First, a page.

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Top 5 Dividend Stocks Follow Up

October 2, 2018

The following is an email I received in response to my blog on Thursday and will address the issues raised.

“Your comments focus on the ‘forever’ aspect of the headline. I think it’s at least as significant to those on the cusp of retirement, or already in the midst of it, that the “top 5 dividend paying stocks” would likely be the focus. To avoid invading one’s principal beginning at retirement, I think that income generation is the key. My interest is to identify those stocks with maximum dividend payout, but with “limited” risk, and reviewing performance on a sufficiently frequent basis so that bailing out of a given stock, hopefully before catastrophe hits, is feasible.”

I’ve addressed these important and big picture concerns in previous blogs, but this question pulls together apprehensions of many clients so I will address each of his concerns here with some direct comments.

  • My blog suggested that the “top 5” and “forever” are myths and any desires along those lines should be disregarded.
  • I agree that income generation is a key factor, but not the only factor. Cash flow should be the primary factor.
  • Comment: Cash flow can be comprised of interest, dividends, possible sales of investments (which include bank CDs, bonds and stocks) and possibly cashflow from annuities or even reverse mortgages. Cash flow is a multifaceted project that needs planning and careful design. Retirement accounts provide cash flow in just another form of how the investments are titled and should fall into one of the latter categories except for reverse mortgages. Pensions and Social Security cash flow should be considered but are usually not subject to investment decisions, so are not specifically covered in this type of discussion.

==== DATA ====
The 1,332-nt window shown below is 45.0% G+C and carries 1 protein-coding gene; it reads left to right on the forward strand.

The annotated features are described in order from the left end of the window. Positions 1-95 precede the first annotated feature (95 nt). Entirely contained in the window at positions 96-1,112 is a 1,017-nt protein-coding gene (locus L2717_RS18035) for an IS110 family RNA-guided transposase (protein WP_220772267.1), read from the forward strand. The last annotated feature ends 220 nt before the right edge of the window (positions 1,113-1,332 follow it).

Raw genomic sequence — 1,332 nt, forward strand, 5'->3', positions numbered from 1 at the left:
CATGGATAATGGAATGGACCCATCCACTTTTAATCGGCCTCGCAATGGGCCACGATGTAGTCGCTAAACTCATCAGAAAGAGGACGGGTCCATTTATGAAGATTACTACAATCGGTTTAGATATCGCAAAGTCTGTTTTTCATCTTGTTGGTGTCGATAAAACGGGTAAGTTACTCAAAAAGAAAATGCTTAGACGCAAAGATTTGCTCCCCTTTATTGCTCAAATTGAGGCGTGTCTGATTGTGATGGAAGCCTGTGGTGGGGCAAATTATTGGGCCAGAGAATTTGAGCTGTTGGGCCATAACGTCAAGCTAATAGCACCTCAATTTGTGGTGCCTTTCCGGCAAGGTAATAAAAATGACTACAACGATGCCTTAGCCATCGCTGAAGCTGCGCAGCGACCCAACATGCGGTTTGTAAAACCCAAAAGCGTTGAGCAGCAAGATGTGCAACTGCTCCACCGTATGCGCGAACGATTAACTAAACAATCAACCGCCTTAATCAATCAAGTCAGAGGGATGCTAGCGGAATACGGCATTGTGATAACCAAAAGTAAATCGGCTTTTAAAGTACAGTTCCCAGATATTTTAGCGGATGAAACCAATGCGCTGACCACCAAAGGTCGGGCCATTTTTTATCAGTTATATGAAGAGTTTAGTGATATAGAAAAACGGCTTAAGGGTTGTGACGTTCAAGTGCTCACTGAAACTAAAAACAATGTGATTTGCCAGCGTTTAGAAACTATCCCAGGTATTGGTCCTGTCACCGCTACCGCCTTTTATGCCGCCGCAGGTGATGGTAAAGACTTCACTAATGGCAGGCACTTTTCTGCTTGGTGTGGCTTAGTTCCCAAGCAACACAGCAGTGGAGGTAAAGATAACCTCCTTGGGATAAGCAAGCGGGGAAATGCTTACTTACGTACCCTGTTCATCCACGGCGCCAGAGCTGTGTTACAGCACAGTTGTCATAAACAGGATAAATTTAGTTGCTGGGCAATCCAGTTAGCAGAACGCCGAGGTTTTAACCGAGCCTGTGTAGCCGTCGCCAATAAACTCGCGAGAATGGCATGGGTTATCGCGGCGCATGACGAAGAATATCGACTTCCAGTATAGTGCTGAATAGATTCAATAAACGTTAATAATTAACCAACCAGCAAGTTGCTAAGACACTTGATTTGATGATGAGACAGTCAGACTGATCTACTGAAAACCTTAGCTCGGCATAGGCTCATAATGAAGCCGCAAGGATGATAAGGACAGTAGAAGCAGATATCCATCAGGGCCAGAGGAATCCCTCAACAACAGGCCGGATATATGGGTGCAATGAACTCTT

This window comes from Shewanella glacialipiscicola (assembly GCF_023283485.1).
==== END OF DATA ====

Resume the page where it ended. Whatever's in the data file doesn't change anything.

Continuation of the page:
• As a general rule the stocks with maximum dividend payouts do not have “limited” risk and since there are many types of risks, the risks need to be defined.
  • Comment: High dividend paying stocks typically will not increase in value as much as the owners might want or need them to; will be subject to drops in value based on rising interest rates in the economy; and the dividend payout might not keep up with inflation thereby eroding eventual buying power. Further, with regard to individual stocks, there is no guarantee of the sustainability of the dividends.
  • All individual stocks are subject to specific risks of those companies. I suggest that mutual or index funds are better ways to invest.
  • If you own specific stocks you have to always be “reviewing performance” so you could get out before “catastrophe hits.” This requires you to have greater insights and knowledge than professional traders and the market as a whole. I do not believe this is likely for most of us. One bit of information is that whatever data you will use for your reviews would be old news by the time it gets to you.

Here are links to four blogs I posted in June and July that address the issues covered in today’s blog: Perhaps these would present a better course of action than suggested in the question posited to me.


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